Some teachers are willing to complain to me, but many don’t want their names used. “When students are not taught about negative consequences, then they never learn how to come back from a bad grade, or the value of sticking with something that is hard and really working through it,” said a teacher at Wootton High School in Montgomery County, Md. While his district “continues to do everything they can to make things easier on kids, they also continue to not give a whit about teachers.”
Brian Donlon, a social studies teacher in Montgomery County, said, “I have kids who have barely come to class and turned nothing in but have 50 percent. [The rule] is one piece of the larger puzzle, to inflate grades and graduation rates so school system leaders can claim success.” He said he is retiring in two years.
Montgomery County Public Schools spokesman Christopher Cram said, “Students can be assigned zero if there is no attempt to meet the basic requirements of the task or assignment or if the student engaged in academic dishonesty. This can only be the choice after appropriate support, intervention, and two-way communication with the student and parent.” The flaw in that rule, Montgomery County teachers say, is that parents can and have saved their children from zeros by not responding to teachers’ phone calls or emails.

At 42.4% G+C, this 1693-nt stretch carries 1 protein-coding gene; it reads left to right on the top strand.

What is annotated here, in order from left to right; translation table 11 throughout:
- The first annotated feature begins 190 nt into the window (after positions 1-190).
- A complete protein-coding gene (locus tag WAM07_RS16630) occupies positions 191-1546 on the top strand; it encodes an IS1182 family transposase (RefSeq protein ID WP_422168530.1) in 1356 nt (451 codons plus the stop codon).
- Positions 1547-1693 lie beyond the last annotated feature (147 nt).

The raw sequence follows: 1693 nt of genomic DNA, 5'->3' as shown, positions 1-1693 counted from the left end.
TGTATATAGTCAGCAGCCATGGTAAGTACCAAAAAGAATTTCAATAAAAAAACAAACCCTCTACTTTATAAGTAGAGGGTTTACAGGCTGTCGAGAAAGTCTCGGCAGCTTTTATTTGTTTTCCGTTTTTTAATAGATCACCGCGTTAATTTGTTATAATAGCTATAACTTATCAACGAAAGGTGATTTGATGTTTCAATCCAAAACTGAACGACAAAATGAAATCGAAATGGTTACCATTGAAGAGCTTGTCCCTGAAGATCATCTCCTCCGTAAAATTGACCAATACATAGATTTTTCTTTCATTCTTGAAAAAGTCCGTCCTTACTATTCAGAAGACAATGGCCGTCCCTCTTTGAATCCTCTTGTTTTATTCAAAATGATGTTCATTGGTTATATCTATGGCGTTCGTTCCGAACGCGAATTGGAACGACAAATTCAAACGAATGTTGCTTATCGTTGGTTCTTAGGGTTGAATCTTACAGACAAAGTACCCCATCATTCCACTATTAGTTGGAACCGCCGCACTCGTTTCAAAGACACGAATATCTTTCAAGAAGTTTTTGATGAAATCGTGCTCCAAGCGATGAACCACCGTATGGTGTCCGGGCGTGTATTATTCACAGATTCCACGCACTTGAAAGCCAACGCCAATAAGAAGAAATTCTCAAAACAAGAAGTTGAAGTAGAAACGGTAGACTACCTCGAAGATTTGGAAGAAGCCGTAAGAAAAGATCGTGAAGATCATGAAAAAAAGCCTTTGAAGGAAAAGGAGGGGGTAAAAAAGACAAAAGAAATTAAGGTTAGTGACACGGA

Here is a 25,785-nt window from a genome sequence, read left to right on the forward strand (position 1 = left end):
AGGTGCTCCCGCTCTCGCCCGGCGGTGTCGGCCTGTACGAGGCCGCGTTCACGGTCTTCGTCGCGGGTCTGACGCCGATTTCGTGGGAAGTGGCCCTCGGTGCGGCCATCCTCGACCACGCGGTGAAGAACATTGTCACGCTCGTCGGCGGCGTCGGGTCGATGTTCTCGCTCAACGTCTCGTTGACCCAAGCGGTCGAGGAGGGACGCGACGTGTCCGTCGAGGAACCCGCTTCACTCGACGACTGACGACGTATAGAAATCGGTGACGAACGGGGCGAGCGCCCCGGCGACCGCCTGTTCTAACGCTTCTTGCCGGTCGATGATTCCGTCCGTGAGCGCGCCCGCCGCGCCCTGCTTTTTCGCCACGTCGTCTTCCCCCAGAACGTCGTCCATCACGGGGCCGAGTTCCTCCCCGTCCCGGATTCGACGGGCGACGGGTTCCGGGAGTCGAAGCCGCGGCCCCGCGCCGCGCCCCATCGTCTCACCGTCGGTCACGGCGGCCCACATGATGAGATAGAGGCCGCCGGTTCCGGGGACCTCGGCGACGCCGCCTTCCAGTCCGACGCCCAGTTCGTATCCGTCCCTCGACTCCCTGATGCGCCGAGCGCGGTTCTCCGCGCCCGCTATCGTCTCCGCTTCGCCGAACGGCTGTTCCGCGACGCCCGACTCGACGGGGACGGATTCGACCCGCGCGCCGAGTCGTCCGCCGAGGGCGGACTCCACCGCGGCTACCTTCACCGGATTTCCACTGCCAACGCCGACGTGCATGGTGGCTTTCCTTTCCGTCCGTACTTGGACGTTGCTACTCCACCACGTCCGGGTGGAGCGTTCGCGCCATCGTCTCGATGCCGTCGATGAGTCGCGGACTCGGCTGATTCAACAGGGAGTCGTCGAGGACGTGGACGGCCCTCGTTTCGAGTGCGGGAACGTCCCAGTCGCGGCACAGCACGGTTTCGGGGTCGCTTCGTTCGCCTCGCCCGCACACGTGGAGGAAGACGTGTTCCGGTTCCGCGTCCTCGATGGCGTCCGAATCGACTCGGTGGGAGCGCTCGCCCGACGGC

A high school teacher in Las Vegas said, “Kids are working the system and there is nothing we can do about it.” An English teacher in Indianapolis said, “I can tell you without hesitation that this rule threatens to destroy an entire generation.” Sam Dixon, a teacher in Utah, said his state’s system “doesn’t teach students how to think critically, it doesn’t teach students how to read, it doesn’t teach students how to write, it simply teaches them systems for them to game.”
A Maryland teacher said her high school students who are dually enrolled in courses at a local college “are like deer in the headlights. They do not understand … why they got a zero for something they chose not to do.” One D.C. teacher called the 50-percent rule “a security blanket that lifts everyone’s grades and lets us all feel better about student achievement even if there isn’t any real academic growth at all.”